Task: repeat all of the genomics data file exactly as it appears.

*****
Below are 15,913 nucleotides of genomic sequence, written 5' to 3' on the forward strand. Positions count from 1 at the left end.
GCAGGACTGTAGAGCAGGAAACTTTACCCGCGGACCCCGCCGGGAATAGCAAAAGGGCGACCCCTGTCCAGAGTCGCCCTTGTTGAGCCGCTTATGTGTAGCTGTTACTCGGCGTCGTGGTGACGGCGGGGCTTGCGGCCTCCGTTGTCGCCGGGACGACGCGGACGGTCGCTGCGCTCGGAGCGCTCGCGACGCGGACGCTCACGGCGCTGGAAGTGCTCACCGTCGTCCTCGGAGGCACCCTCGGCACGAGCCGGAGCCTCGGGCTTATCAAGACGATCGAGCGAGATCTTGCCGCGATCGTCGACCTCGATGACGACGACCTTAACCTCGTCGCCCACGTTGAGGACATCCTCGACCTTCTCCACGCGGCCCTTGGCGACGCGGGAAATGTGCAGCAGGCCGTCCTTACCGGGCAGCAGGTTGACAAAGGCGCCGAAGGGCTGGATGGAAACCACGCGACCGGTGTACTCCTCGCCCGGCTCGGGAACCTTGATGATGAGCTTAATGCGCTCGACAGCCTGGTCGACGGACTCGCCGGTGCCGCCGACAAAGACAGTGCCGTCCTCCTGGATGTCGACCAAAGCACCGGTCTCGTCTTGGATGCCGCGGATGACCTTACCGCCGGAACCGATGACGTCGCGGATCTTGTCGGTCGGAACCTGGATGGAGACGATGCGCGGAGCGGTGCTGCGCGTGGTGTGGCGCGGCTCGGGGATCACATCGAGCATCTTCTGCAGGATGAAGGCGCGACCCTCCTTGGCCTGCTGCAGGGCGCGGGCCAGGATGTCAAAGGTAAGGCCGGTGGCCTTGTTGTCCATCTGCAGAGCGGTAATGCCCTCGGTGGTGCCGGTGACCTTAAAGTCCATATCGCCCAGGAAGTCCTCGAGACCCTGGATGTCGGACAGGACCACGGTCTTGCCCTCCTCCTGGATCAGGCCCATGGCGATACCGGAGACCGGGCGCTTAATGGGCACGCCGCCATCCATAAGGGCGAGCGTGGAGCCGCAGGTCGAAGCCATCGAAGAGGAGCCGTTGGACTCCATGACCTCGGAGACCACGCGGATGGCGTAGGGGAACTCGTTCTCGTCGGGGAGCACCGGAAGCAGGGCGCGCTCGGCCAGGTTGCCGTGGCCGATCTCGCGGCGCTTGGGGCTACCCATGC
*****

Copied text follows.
Below are 15,913 nucleotides of genomic sequence, written 5' to 3' on the forward strand. Positions count from 1 at the left end.
GCAGGACTGTAGAGCAGGAAACTTTACCCGCGGACCCCGCCGGGAATAGCAAAAGGGCGACCCCTGTCCAGAGTCGCCCTTGTTGAGCCGCTTATGTGTAGCTGTTACTCGGCGTCGTGGTGACGGCGGGGCTTGCGGCCTCCGTTGTCGCCGGGACGACGCGGACGGTCGCTGCGCTCGGAGCGCTCGCGACGCGGACGCTCACGGCGCTGGAAGTGCTCACCGTCGTCCTCGGAGGCACCCTCGGCACGAGCCGGAGCCTCGGGCTTATCAAGACGATCGAGCGAGATCTTGCCGCGATCGTCGACCTCGATGACGACGACCTTAACCTCGTCGCCCACGTTGAGGACATCCTCGACCTTCTCCACGCGGCCCTTGGCGACGCGGGAAATGTGCAGCAGGCCGTCCTTACCGGGCAGCAGGTTGACAAAGGCGCCGAAGGGCTGGATGGAAACCACGCGACCGGTGTACTCCTCGCCCGGCTCGGGAACCTTGATGATGAGCTTAATGCGCTCGACAGCCTGGTCGACGGACTCGCCGGTGCCGCCGACAAAGACAGTGCCGTCCTCCTGGATGTCGACCAAAGCACCGGTCTCGTCTTGGATGCCGCGGATGACCTTACCGCCGGAACCGATGACGTCGCGGATCTTGTCGGTCGGAACCTGGATGGAGACGATGCGCGGAGCGGTGCTGCGCGTGGTGTGGCGCGGCTCGGGGATCACATCGAGCATCTTCTGCAGGATGAAGGCGCGACCCTCCTTGGCCTGCTGCAGGGCGCGGGCCAGGATGTCAAAGGTAAGGCCGGTGGCCTTGTTGTCCATCTGCAGAGCGGTAATGCCCTCGGTGGTGCCGGTGACCTTAAAGTCCATATCGCCCAGGAAGTCCTCGAGACCCTGGATGTCGGACAGGACCACGGTCTTGCCCTCCTCCTGGATCAGGCCCATGGCGATACCGGAGACCGGGCGCTTAATGGGCACGCCGCCATCCATAAGGGCGAGCGTGGAGCCGCAGGTCGAAGCCATCGAAGAGGAGCCGTTGGACTCCATGACCTCGGAGACCACGCGGATGGCGTAGGGGAACTCGTTCTCGTCGGGGAGCACCGGAAGCAGGGCGCGCTCGGCCAGGTTGCCGTGGCCGATCTCGCGGCGCTTGGGGCTACCCATGC